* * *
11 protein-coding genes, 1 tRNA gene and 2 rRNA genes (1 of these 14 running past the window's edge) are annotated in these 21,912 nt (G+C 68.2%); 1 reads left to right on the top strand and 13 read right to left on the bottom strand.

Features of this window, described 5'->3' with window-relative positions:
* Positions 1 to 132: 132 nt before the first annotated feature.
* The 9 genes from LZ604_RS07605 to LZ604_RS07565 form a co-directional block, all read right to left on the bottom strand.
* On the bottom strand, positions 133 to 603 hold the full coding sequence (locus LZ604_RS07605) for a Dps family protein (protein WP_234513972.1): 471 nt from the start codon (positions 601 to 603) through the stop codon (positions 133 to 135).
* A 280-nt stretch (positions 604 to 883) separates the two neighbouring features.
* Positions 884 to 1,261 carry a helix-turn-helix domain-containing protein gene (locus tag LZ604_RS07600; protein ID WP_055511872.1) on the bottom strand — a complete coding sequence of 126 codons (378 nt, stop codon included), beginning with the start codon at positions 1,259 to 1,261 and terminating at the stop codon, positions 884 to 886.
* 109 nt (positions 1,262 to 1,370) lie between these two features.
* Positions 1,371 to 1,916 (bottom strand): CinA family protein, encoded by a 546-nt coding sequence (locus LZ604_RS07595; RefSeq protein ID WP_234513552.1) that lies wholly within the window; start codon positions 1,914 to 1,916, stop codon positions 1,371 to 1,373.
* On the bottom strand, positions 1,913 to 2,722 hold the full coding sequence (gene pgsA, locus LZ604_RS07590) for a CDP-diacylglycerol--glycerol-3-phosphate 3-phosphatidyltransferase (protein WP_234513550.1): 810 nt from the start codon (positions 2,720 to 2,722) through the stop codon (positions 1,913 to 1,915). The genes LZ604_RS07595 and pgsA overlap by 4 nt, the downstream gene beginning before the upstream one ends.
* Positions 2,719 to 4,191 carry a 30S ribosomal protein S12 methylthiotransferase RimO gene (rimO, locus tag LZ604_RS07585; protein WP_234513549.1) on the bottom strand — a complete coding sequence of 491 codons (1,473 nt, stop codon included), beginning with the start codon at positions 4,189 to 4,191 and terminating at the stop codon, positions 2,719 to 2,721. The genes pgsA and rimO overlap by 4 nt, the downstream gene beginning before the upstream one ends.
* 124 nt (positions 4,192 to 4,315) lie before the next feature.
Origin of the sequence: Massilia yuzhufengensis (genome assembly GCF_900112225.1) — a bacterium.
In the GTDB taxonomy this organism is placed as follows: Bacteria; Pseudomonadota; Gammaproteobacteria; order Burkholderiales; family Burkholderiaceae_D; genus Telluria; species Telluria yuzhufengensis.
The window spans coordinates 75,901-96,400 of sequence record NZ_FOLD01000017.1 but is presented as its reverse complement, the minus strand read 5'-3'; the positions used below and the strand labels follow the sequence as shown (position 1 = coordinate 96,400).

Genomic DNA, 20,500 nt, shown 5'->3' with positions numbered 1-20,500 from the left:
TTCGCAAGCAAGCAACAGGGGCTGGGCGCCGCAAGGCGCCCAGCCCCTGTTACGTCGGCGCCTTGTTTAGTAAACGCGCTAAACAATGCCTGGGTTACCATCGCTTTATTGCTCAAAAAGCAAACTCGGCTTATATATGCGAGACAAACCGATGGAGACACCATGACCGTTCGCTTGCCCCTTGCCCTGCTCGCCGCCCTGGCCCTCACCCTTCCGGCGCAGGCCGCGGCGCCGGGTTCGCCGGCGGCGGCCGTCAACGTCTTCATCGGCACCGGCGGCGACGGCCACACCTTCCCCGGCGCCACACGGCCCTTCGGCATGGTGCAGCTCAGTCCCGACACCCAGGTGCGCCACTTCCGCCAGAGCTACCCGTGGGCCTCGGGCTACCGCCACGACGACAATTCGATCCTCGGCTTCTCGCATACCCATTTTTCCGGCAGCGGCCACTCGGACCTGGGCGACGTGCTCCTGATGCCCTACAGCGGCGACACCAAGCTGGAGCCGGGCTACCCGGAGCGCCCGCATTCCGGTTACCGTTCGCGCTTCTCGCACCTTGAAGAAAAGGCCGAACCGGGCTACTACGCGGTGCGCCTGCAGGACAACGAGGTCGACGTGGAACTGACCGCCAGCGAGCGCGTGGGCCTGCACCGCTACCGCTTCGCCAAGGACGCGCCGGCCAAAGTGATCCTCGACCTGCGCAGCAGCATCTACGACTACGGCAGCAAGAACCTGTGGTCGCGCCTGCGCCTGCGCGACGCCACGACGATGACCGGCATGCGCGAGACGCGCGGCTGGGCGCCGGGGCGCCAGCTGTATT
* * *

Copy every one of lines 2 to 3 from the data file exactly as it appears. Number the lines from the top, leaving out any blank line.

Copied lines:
Features of this window, described 5'->3' with window-relative positions:
* Positions 1 to 132: 132 nt before the first annotated feature.